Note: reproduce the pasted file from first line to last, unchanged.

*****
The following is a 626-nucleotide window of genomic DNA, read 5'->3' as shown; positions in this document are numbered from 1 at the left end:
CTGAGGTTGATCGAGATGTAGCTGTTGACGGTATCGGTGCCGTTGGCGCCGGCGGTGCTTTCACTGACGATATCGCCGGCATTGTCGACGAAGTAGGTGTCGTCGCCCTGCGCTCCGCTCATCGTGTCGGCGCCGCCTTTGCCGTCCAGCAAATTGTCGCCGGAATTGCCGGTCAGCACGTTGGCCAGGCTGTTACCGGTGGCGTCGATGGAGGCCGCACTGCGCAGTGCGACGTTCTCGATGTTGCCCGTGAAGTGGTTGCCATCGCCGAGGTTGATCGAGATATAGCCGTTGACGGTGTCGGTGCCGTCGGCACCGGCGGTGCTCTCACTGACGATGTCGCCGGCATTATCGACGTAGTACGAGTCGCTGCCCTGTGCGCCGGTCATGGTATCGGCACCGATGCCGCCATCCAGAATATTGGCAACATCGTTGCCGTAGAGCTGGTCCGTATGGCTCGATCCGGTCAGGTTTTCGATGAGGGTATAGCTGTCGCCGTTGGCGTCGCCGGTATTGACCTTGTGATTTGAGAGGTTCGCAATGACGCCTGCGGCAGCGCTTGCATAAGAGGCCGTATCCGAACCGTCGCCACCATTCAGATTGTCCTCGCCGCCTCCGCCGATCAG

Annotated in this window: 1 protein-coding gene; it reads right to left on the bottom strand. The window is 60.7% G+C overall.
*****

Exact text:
The following is a 626-nucleotide window of genomic DNA, read 5'->3' as shown; positions in this document are numbered from 1 at the left end:
CTGAGGTTGATCGAGATGTAGCTGTTGACGGTATCGGTGCCGTTGGCGCCGGCGGTGCTTTCACTGACGATATCGCCGGCATTGTCGACGAAGTAGGTGTCGTCGCCCTGCGCTCCGCTCATCGTGTCGGCGCCGCCTTTGCCGTCCAGCAAATTGTCGCCGGAATTGCCGGTCAGCACGTTGGCCAGGCTGTTACCGGTGGCGTCGATGGAGGCCGCACTGCGCAGTGCGACGTTCTCGATGTTGCCCGTGAAGTGGTTGCCATCGCCGAGGTTGATCGAGATATAGCCGTTGACGGTGTCGGTGCCGTCGGCACCGGCGGTGCTCTCACTGACGATGTCGCCGGCATTATCGACGTAGTACGAGTCGCTGCCCTGTGCGCCGGTCATGGTATCGGCACCGATGCCGCCATCCAGAATATTGGCAACATCGTTGCCGTAGAGCTGGTCCGTATGGCTCGATCCGGTCAGGTTTTCGATGAGGGTATAGCTGTCGCCGTTGGCGTCGCCGGTATTGACCTTGTGATTTGAGAGGTTCGCAATGACGCCTGCGGCAGCGCTTGCATAAGAGGCCGTATCCGAACCGTCGCCACCATTCAGATTGTCCTCGCCGCCTCCGCCGATCAG

Annotated in this window: 1 protein-coding gene; it reads right to left on the bottom strand. The window is 60.7% G+C overall.